And then Jesus, who she knew so well and longed desperately to see and be with again… she didn’t recognise him though he spoke to her and stood before her. I used to think ‘Wow! she must have been really messed up!’. This Easter I realised that actually if that is the case, then I am pretty messed up too… and so be it. I too have longed desperately to see and be with Jesus. I have cried out to know God’s presence and hear his voice. I have known hot tears fall in anger at feeling alone in the shadows of life; desperate to know that I am not abandoned, longing for his presence. And then, unexpectedly his voice breaks through, ‘Beloved, I am here.’ and I see that he is there, he was there all the time, right in front of me… its just that I didn’t recognise him.

Thank you Mary for your story that tells me that Jesus is right here, he knows us, he loves us and he places us in a family… even, especially, when I cant see that reality.

when the shadows come

Its been a while since I posted on my blog. The last couple of months have been challenging but the shadows seem to be dispersing a little, which is encouraging. We are about two thirds of the way through the Foundations course we are running in Balham. Over recent weeks I have had the privilege of facilitating the group we engage with the truth of Jesus our kinsman redeemer and ransom, and in a couple of days we will continue the journey through eternal life.

I have appreciated once again trying to get into the shoes of the disciples during those last weeks and days of their time with Jesus. This morning I realised that I currently identify strongly with Cleopas and his mate walking to Emmaus on the Sunday after Jesus death. They were bewildered. They had expected to see Jesus’ messiahship expressed in specific and tangible, temporal ways – for them it was a revolution and the toppling of Roman oppression of the Jews. But it hadn’t worked out that way. And to make matters worse, events were still unfolding that made no sense at all being completely outside of their frame of reference – the women, and Peter and John all coming back from the tomb with stories of angels, stones rolled away, visions of Jesus himself…. it was all a bit ‘out there’. And, anyway, none of it made up for the fact that their hopes of freedom from oppression had been dashed.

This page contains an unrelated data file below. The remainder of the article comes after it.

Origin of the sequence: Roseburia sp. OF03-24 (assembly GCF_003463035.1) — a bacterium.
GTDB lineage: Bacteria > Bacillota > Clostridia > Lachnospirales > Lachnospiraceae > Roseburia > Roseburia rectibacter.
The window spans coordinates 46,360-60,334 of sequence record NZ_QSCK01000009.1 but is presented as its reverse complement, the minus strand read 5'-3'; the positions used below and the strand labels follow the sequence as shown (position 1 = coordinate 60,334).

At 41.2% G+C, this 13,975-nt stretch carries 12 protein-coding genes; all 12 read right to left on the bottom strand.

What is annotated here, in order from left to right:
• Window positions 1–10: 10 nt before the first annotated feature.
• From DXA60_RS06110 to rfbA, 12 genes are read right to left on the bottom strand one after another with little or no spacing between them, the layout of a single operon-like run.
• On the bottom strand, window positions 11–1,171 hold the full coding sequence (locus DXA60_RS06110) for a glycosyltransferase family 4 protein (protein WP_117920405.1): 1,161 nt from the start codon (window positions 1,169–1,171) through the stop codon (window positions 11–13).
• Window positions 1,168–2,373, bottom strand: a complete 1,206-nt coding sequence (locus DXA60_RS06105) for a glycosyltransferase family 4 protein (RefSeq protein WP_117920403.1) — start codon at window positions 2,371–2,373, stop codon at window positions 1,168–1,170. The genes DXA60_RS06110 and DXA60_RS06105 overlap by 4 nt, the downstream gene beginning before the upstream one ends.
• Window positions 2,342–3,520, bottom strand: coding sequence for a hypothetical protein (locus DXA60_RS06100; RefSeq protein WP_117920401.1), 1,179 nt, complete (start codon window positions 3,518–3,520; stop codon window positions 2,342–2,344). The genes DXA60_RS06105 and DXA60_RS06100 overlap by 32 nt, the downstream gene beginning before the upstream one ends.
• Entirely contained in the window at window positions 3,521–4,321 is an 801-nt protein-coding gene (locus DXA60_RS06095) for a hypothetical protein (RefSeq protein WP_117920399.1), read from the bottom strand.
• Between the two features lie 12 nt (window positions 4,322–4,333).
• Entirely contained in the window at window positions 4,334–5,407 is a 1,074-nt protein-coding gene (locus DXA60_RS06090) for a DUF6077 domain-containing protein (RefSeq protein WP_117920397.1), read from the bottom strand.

I too from my temporal perspective look to see God’s kindness and grace expressed in life-living every day ways. Often times it is but very often it isn’t and I can find it tricky. In most of these cases all that’s needed is a quick double take and readjustment and I am off and away again, but sometimes my belief can be shaken to the core, or that’s what it feels like, and that’s not so comfortable to live with.

Jesus responds to his disciples with two things, he helps them see reality from God’s eternal perspective. This isn’t simply an intellectual excercise but a process of the heart and mind where revelation leads to understanding. The second thing he does is to breathe on them, imparting his very Spirit and nature into them. Now that he has paid the ransom, the process of redemption unfolds as God himself presences himself in them saying ‘I will never leave you or forsake you’. Here is the eternal grace and kindness of God entering our temporal existence, ready to reveal the myriad expressions of his life and love, his unfolding redemption, his action in the waiting times. Walking with us and transforming our bewilderment into understanding, belief and hope.

In January I posted my reflections on Capital ‘H’ Hope and I think this is what its all about. Relief comes and their are nice feelings when God’s grace and kindness find expression in ways that I can see and experience as goodness; but when those two things dont line up I need to cling to him and trust him to help me see him again.